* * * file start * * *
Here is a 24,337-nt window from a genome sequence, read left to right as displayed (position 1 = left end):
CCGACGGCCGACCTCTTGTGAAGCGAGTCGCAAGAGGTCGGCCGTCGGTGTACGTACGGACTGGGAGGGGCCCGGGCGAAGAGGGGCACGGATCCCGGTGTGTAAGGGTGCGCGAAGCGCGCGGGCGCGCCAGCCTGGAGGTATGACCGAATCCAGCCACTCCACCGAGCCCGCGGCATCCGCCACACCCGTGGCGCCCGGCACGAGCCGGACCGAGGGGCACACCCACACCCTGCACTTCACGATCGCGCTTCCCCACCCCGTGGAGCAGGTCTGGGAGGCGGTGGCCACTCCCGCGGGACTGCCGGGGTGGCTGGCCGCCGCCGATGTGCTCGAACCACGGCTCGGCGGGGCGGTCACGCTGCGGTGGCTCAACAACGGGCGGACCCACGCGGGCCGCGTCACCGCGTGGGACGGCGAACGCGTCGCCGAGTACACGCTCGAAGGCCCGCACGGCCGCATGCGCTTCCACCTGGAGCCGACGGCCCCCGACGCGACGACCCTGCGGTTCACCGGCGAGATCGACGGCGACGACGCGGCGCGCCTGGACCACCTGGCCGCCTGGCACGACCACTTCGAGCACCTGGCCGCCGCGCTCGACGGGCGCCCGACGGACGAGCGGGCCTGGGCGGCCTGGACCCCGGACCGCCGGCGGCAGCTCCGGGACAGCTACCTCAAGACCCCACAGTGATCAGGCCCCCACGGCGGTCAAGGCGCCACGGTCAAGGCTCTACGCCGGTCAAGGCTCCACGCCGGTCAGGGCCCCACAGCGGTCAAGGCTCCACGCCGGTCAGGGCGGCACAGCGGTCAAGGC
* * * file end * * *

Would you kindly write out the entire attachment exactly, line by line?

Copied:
Here is a 24,337-nt window from a genome sequence, read left to right as displayed (position 1 = left end):
CCGACGGCCGACCTCTTGTGAAGCGAGTCGCAAGAGGTCGGCCGTCGGTGTACGTACGGACTGGGAGGGGCCCGGGCGAAGAGGGGCACGGATCCCGGTGTGTAAGGGTGCGCGAAGCGCGCGGGCGCGCCAGCCTGGAGGTATGACCGAATCCAGCCACTCCACCGAGCCCGCGGCATCCGCCACACCCGTGGCGCCCGGCACGAGCCGGACCGAGGGGCACACCCACACCCTGCACTTCACGATCGCGCTTCCCCACCCCGTGGAGCAGGTCTGGGAGGCGGTGGCCACTCCCGCGGGACTGCCGGGGTGGCTGGCCGCCGCCGATGTGCTCGAACCACGGCTCGGCGGGGCGGTCACGCTGCGGTGGCTCAACAACGGGCGGACCCACGCGGGCCGCGTCACCGCGTGGGACGGCGAACGCGTCGCCGAGTACACGCTCGAAGGCCCGCACGGCCGCATGCGCTTCCACCTGGAGCCGACGGCCCCCGACGCGACGACCCTGCGGTTCACCGGCGAGATCGACGGCGACGACGCGGCGCGCCTGGACCACCTGGCCGCCTGGCACGACCACTTCGAGCACCTGGCCGCCGCGCTCGACGGGCGCCCGACGGACGAGCGGGCCTGGGCGGCCTGGACCCCGGACCGCCGGCGGCAGCTCCGGGACAGCTACCTCAAGACCCCACAGTGATCAGGCCCCCACGGCGGTCAAGGCGCCACGGTCAAGGCTCTACGCCGGTCAAGGCTCCACGCCGGTCAGGGCCCCACAGCGGTCAAGGCTCCACGCCGGTCAGGGCGGCACAGCGGTCAAGGC